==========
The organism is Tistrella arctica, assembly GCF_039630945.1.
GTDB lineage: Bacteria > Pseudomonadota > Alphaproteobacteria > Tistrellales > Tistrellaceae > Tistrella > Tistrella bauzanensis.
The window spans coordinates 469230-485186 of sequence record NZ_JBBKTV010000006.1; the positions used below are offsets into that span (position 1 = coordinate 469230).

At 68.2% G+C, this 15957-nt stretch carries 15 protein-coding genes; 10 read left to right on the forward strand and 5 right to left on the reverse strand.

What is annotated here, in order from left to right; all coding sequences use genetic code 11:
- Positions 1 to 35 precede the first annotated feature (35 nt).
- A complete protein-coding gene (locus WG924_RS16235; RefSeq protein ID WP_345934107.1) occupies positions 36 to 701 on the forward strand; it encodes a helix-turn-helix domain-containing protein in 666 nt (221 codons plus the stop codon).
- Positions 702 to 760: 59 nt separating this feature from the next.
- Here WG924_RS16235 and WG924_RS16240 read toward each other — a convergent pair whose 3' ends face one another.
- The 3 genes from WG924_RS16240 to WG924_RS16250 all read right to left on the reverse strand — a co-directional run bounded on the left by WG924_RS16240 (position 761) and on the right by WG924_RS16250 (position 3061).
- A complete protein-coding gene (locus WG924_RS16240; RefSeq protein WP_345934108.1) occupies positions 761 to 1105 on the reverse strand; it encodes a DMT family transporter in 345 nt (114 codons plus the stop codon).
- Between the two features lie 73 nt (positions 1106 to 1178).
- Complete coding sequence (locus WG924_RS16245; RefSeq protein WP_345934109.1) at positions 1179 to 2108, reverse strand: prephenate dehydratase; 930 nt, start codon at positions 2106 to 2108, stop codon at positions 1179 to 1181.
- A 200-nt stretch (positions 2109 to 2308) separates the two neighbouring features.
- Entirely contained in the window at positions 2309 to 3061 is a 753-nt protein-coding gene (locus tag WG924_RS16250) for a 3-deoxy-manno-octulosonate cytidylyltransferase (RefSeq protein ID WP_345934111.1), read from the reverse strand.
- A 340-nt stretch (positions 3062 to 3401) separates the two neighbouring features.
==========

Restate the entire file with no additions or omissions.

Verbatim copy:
The organism is Tistrella arctica, assembly GCF_039630945.1.
GTDB lineage: Bacteria > Pseudomonadota > Alphaproteobacteria > Tistrellales > Tistrellaceae > Tistrella > Tistrella bauzanensis.
The window spans coordinates 469230-485186 of sequence record NZ_JBBKTV010000006.1; the positions used below are offsets into that span (position 1 = coordinate 469230).

At 68.2% G+C, this 15957-nt stretch carries 15 protein-coding genes; 10 read left to right on the forward strand and 5 right to left on the reverse strand.

What is annotated here, in order from left to right; all coding sequences use genetic code 11:
- Positions 1 to 35 precede the first annotated feature (35 nt).
- A complete protein-coding gene (locus WG924_RS16235; RefSeq protein ID WP_345934107.1) occupies positions 36 to 701 on the forward strand; it encodes a helix-turn-helix domain-containing protein in 666 nt (221 codons plus the stop codon).
- Positions 702 to 760: 59 nt separating this feature from the next.
- Here WG924_RS16235 and WG924_RS16240 read toward each other — a convergent pair whose 3' ends face one another.
- The 3 genes from WG924_RS16240 to WG924_RS16250 all read right to left on the reverse strand — a co-directional run bounded on the left by WG924_RS16240 (position 761) and on the right by WG924_RS16250 (position 3061).
- A complete protein-coding gene (locus WG924_RS16240; RefSeq protein WP_345934108.1) occupies positions 761 to 1105 on the reverse strand; it encodes a DMT family transporter in 345 nt (114 codons plus the stop codon).
- Between the two features lie 73 nt (positions 1106 to 1178).
- Complete coding sequence (locus WG924_RS16245; RefSeq protein WP_345934109.1) at positions 1179 to 2108, reverse strand: prephenate dehydratase; 930 nt, start codon at positions 2106 to 2108, stop codon at positions 1179 to 1181.
- A 200-nt stretch (positions 2109 to 2308) separates the two neighbouring features.
- Entirely contained in the window at positions 2309 to 3061 is a 753-nt protein-coding gene (locus tag WG924_RS16250) for a 3-deoxy-manno-octulosonate cytidylyltransferase (RefSeq protein ID WP_345934111.1), read from the reverse strand.
- A 340-nt stretch (positions 3062 to 3401) separates the two neighbouring features.